MAY 29 - JUNE 4, 2009

DECISION From Page 1 clause either with regard to the fundamental rights of privacy and due process or in any other area, with the sole exception of access to the designation of ‘marriage’ to describe their relationship,” allowing for the measure to be narrow enough to be considered an amendment, not a revision. Justice Carlos Moreno, the only Democrat on the bench, was also the only dissenter, arguing the measure should have been considered a revision. He held that constitutional changes such as Prop. 8 that “substantially alter the substance and integrity of the state constitution as a document of independent force and effect” should be treated as revisions. Moreno continued that the ruling “places at risk the state constitutional rights of all disfavored minorities” and “weakens the status of our state constitution as a bulwark of fundamental rights for minorities protected from the will of the majority.” All justices agreed, however, that the more than 18,000 samesex marriages that took place in the state between May and November 2008 should continue to be recognized. Stephen Carlino and Dennis Fee, owners of local Tavern on Camac, were married in California in October, and Carlino said that while he’s happy his marriage will still be recognized by law, he was frustrated with the court’s decision. “I’m very, very disappointed that they would allow a small majority of people to decide the fate of this large minority,” Carlino said. “This is a minority that now has less rights than the majority; they’ve set up almost a second class of citizens.” LGBT leaders across the country appeared determined this week to bring the issue back to the voters. Marc Solomon, Equality California marriage director, said that while his agency was eager to work with other marriage-equality supporters to determine if it would be more effective to pursue a ballot initiative to reverse Prop. 8 in 2010 or 2012, Equality California is leaning toward the sooner, the better. “We believe, as do the majority of our members, that 2010 is the best time to return to the ballot to repeal Prop. 8. We must take full advantage of the momentum and commitment people now have to do the work required on the ground,”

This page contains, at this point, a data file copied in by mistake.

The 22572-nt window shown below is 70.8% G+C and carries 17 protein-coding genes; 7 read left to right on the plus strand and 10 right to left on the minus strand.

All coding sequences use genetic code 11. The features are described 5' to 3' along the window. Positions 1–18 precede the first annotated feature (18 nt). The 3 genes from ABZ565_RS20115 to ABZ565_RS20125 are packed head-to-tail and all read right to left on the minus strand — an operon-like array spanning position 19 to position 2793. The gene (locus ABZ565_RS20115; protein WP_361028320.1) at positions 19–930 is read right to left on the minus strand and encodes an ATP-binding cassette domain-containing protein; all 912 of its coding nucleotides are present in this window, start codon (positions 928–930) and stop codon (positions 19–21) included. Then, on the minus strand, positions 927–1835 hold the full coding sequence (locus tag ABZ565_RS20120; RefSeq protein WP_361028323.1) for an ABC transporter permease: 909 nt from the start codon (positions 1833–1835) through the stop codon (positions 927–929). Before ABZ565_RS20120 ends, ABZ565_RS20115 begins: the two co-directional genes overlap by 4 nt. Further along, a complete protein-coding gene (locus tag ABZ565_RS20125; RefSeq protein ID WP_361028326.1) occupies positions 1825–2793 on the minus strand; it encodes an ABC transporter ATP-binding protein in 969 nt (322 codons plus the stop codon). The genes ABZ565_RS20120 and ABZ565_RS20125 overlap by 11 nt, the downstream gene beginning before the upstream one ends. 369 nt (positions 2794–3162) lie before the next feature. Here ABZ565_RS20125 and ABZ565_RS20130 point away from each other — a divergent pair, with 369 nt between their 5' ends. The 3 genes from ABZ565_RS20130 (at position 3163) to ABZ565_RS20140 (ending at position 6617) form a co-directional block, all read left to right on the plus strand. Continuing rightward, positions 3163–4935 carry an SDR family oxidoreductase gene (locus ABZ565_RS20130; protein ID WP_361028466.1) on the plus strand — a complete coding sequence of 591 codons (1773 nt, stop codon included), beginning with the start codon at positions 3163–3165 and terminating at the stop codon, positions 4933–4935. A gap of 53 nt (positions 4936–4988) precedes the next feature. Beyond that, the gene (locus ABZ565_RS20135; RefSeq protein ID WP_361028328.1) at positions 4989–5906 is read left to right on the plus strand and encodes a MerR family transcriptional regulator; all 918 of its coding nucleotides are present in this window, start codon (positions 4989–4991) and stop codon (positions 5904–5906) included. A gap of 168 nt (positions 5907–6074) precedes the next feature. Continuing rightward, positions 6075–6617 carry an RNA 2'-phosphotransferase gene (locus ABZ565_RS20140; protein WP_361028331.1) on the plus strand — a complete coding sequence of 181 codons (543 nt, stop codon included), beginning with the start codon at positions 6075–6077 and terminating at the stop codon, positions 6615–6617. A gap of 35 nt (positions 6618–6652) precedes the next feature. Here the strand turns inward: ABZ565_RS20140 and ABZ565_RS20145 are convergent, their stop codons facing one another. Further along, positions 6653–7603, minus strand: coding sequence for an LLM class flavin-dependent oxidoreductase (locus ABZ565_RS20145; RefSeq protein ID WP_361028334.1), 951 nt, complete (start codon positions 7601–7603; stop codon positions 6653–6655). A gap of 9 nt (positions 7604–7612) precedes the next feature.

Solomon said. “We look forward to working with our coalition partners to make a final decision on when to return to the ballot and to putting together one powerful, winning campaign program to ensure that committed, same-sex couples are once again able to enjoy the dignity and protections that marriage provides.” According to the California secretary of state, marriageequality proponents would have until Aug. 17 to collect the nearly 700,000 signatures needed to have the repeal question qualify for the 2010 ballot. LGBT supporters also intend to take the fight to the federal courts. Former U.S. Solicitor Gen. Theodore B. Olson and David Boies — two attorneys who argued on opposing sides of the Bush/Gore 2000 presidential election case — announced Tuesday that they will represent two same-sex couples who were denied a marriage license after the passage of Prop. 8. The suit, which calls for an immediate injunction of the ballot measure, will be filed in U.S. District Court in the state. Marriage-equality opponents also took to the streets this week. Tens of thousands of LGBT and ally supporters held protests

and rallies in cities throughout the country, a coordinated effort fueled by the site DayofDecision. org, founded by Robin Tyler, one of the plaintiffs in the case, which posted planned protests in 108 cities. A few hours after the decision was published, San Francisco police arrested about 175 LGBT and ally protesters who were blocking an intersection in the city. Several thousands supporters turned out that night for a scheduled march from City Hall to the Castro district, and more than 5,000 reportedly gathered in San Diego and 1,000 in both Los Angeles and New York City. While appearing on “The Tonight Show” with Jay Leno on Tuesday, California Gov. Arnold Schwarzenegger (R) expressed confidence that the state’s LGBT community would eventually overturn Prop. 8. “I think that this is not over, the decision, because I think they’re going to come back,” Schwarzenegger said. “In a year or two, they will be back again with another initiative trying to get it. You know, eventually it’s going to be overturned.” ■ Jen Colletta can be reached at